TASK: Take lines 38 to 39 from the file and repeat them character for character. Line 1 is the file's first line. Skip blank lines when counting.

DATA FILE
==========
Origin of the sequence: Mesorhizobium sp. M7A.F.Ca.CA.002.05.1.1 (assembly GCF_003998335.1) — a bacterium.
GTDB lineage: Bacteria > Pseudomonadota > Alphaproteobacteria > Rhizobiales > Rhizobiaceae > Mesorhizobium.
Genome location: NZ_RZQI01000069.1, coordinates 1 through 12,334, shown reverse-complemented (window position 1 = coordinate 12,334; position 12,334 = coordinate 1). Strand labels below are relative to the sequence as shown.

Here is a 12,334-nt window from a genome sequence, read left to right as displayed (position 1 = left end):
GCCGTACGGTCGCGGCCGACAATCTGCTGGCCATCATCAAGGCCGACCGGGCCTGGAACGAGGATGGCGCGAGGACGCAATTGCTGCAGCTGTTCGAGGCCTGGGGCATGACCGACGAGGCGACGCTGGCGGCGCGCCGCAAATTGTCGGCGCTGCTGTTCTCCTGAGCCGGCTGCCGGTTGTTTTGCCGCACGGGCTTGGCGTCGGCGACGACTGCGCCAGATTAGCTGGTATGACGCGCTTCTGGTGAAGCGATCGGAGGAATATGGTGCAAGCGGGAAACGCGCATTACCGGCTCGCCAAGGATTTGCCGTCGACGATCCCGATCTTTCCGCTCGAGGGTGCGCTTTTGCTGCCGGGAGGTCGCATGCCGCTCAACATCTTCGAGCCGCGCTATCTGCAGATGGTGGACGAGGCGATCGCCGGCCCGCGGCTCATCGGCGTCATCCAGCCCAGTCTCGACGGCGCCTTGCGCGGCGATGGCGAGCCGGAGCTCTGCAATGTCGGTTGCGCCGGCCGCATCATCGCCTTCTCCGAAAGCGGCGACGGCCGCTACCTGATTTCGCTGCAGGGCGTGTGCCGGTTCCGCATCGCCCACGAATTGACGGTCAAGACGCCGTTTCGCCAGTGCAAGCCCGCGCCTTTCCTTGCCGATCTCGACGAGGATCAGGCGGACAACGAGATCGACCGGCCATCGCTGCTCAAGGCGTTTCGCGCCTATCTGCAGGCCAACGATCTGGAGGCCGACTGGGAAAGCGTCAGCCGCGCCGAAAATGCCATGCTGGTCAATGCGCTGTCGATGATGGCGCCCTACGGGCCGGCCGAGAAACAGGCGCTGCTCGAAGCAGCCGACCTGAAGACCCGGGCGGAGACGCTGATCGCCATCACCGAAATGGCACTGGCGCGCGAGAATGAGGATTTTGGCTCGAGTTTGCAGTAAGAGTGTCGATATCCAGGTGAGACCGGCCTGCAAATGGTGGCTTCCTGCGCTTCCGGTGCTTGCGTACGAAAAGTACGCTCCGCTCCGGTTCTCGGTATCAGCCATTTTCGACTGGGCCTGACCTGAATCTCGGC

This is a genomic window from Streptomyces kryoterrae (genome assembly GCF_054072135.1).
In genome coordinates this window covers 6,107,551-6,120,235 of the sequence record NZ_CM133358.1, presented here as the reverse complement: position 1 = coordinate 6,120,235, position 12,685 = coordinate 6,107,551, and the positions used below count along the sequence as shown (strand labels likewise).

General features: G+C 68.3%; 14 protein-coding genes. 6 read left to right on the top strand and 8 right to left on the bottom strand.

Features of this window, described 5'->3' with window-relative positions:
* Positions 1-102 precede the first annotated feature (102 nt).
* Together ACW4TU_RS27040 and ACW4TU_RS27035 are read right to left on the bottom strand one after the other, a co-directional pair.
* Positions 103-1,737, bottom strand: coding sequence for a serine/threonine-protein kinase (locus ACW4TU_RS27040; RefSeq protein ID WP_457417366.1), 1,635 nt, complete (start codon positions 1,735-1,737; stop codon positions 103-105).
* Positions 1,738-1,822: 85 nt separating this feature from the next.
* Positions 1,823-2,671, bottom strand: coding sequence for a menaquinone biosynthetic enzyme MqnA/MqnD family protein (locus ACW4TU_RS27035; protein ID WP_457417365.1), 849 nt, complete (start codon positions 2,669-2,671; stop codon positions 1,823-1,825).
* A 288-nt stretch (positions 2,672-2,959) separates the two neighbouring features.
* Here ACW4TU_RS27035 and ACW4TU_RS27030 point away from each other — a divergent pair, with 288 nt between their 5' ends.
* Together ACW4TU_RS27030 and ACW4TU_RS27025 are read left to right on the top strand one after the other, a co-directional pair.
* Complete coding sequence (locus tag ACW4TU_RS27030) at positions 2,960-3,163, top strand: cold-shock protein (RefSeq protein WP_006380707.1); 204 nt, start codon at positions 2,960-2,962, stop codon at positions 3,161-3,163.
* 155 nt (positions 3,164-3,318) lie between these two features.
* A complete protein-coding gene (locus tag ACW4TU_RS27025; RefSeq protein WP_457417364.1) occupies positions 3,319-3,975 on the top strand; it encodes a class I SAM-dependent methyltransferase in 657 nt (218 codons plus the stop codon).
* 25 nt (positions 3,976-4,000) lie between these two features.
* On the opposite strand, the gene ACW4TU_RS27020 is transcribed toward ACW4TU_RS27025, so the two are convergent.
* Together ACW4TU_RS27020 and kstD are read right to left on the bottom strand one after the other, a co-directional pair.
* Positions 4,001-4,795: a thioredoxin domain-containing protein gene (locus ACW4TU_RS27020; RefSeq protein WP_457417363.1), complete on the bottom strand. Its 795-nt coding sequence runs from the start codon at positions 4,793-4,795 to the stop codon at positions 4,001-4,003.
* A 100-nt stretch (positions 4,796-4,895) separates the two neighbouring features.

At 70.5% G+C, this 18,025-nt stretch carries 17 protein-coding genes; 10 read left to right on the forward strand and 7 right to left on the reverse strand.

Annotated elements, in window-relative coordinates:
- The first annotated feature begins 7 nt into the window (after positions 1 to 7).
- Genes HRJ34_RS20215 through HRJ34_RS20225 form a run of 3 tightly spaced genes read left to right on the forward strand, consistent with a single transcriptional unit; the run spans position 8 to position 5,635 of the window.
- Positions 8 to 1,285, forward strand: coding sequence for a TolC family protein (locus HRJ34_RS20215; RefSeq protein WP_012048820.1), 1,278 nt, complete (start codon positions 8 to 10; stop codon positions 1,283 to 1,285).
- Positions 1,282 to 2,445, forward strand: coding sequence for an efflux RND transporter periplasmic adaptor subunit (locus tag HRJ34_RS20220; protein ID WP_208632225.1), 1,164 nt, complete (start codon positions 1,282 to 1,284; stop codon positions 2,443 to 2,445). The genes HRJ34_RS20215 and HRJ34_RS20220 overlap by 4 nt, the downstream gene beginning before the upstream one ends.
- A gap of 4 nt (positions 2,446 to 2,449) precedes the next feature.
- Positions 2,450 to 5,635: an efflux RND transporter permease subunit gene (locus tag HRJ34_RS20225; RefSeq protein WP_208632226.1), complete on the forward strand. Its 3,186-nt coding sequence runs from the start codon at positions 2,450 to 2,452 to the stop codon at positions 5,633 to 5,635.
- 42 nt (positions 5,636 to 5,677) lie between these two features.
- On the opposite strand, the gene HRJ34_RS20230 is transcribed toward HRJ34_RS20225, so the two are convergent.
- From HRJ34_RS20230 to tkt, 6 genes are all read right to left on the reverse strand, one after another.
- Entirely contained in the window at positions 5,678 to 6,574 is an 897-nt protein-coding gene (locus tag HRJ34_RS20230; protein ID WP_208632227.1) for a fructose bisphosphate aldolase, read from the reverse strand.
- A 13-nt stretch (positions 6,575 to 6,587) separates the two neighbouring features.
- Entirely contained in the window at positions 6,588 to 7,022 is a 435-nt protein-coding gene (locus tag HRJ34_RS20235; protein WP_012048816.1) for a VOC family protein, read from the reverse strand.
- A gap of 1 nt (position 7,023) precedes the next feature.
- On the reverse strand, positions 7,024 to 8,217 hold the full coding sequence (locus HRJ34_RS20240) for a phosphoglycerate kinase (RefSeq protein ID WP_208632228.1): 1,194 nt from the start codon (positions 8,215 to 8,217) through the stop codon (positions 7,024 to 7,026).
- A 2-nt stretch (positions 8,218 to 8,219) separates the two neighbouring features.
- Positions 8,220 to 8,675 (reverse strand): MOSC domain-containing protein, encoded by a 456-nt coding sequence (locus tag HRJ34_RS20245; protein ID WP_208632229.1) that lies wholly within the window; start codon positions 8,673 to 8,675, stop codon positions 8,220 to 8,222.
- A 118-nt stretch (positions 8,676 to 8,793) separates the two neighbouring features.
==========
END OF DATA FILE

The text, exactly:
- A 13-nt stretch (positions 6,575 to 6,587) separates the two neighbouring features.
- Entirely contained in the window at positions 6,588 to 7,022 is a 435-nt protein-coding gene (locus tag HRJ34_RS20235; protein WP_012048816.1) for a VOC family protein, read from the reverse strand.